Archive for Language and culture

Fox redux

Melvin Jules Bukiet, "What's Your Pronoun?", The Chronicle Review 9/21/2015:

[H]aving learned to adapt to unexpected or previously unknown pronouns, I am confronted by a new wrinkle in the language of identification. As one of the staff members at the college where I teach recently informed the faculty, "Some of the students will prefer to be referred to as ‘they.’ "  

Really? Or rather, no, because here my problem is practical. Specifically, it’s what verb to use in those pesky evaluations. I cannot bring myself to write, "They is a good student." Nor can I write, "They are a good student." And I simply won’t write about an individual, "They are good students," because "they" are not Walt Whitman. "They" do not contain multitudes. They are entitled to their own identity, but not to their own grammar. Therefore, in lieu of any pronoun, I will use whatever name a student provides. This will lead to a stilted paragraph, but it won’t be wrong.

Read the rest of this entry »

Comments (42)

Japanese nuances (nyuansu ニュ アンス) of "nuisance"

From Bruce Balden:

The link below (dated 1/29/15) concerns apparently incomprehensible behavior on the part of the father of a young Japanese man taken hostage and killed by ISIS recently.

The link contains the key phrase "for lack of a better translation", but I wonder how hard they tried to translate it. I'd be interested to know what exactly Haruna Yukawa's father said and if it's really so incomprehensible when taken in context.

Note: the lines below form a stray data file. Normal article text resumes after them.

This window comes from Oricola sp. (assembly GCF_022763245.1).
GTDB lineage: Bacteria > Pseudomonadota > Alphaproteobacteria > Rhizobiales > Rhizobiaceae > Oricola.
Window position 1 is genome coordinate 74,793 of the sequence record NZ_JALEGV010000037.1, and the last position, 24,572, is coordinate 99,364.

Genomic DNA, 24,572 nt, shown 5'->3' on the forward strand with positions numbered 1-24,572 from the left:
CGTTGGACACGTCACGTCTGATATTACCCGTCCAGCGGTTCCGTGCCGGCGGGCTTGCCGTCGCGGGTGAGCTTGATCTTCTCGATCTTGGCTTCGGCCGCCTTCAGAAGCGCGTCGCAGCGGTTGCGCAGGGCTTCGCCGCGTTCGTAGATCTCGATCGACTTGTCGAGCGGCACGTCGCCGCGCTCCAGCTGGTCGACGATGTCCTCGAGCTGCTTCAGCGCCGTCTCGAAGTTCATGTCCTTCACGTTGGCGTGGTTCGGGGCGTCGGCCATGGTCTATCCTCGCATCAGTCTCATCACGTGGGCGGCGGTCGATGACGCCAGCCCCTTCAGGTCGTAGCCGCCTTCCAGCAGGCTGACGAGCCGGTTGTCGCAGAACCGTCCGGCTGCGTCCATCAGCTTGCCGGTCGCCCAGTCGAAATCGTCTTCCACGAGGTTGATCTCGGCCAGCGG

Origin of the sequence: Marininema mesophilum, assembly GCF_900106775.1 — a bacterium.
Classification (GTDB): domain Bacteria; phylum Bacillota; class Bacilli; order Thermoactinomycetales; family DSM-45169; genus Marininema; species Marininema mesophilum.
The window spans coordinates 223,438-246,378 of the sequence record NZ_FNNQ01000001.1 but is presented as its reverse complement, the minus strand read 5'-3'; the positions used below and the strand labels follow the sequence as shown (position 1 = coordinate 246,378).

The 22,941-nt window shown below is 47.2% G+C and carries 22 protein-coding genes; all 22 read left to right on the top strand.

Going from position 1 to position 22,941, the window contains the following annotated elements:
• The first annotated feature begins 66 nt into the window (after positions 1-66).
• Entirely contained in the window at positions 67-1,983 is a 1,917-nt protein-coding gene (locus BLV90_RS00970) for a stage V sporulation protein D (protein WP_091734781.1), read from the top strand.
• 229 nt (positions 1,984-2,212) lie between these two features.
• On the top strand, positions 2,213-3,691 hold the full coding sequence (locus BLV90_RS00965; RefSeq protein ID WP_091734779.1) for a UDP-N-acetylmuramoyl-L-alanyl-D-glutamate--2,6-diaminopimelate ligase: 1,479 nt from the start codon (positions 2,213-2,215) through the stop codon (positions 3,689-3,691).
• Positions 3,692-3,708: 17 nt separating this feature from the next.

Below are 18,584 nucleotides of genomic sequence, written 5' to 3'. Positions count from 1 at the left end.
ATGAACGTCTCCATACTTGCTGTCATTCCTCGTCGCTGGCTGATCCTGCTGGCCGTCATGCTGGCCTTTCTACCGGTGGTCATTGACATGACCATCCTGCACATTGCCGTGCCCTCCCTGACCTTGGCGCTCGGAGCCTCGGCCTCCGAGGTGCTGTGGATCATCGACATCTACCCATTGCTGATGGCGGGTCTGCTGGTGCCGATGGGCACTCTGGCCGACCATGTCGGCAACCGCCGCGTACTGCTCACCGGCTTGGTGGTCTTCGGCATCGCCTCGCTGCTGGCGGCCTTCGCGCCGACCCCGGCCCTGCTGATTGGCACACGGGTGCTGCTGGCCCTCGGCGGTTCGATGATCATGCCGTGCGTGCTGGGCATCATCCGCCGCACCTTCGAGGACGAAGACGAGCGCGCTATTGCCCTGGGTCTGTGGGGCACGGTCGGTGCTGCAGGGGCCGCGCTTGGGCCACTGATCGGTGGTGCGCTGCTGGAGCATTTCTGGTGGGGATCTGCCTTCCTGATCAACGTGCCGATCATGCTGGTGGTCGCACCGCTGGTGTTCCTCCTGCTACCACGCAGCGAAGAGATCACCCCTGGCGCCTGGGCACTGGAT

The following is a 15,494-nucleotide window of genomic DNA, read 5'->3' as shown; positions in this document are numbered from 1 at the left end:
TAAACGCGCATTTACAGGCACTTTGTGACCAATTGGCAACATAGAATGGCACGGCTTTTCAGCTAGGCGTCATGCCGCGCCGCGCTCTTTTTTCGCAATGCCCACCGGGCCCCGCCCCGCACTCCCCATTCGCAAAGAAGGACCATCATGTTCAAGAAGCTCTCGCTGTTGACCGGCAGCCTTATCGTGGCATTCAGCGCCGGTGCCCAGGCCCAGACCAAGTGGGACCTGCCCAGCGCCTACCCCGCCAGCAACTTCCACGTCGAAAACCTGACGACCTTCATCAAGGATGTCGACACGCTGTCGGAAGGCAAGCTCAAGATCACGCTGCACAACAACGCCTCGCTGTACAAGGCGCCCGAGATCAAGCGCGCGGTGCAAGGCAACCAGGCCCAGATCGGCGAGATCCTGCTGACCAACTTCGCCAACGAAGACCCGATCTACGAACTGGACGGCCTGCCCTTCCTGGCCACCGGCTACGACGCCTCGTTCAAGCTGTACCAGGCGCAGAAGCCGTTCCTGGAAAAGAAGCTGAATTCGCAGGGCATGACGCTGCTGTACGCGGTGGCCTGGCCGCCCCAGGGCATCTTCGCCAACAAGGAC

The phrase in question was uttered by Yukawa’s father when he formally apologized to the people of Japan for his son “causing a nuisance”.

"Chinese netizens left reeling after father of slain Japanese hostage apologizes to the public" (1/29/15)

Read the rest of this entry »

Comments (17)

Vanessa Ruiz

Fernanda Santos and Christine Hauser, "Arizona News Anchor Is Drawn Into Debate on Her Accent and the Use of Spanish", NYT 9/3/2015:

An Arizona news anchor defended her pronunciation of Spanish words during English broadcasts, saying she delivers them the way the language is intended to be spoken. […]

Ms. Ruiz, who was raised in a bilingual household, said some viewers had questioned her way of pronouncing Spanish words. Sandra Kotzambasis, the station’s news director, said viewers were asking why Ms. Ruiz “rolled her Rs.”

The most striking thing about this controversy is how small the issue really is, at least in terms of the number and type of words whose pronunciation is contested.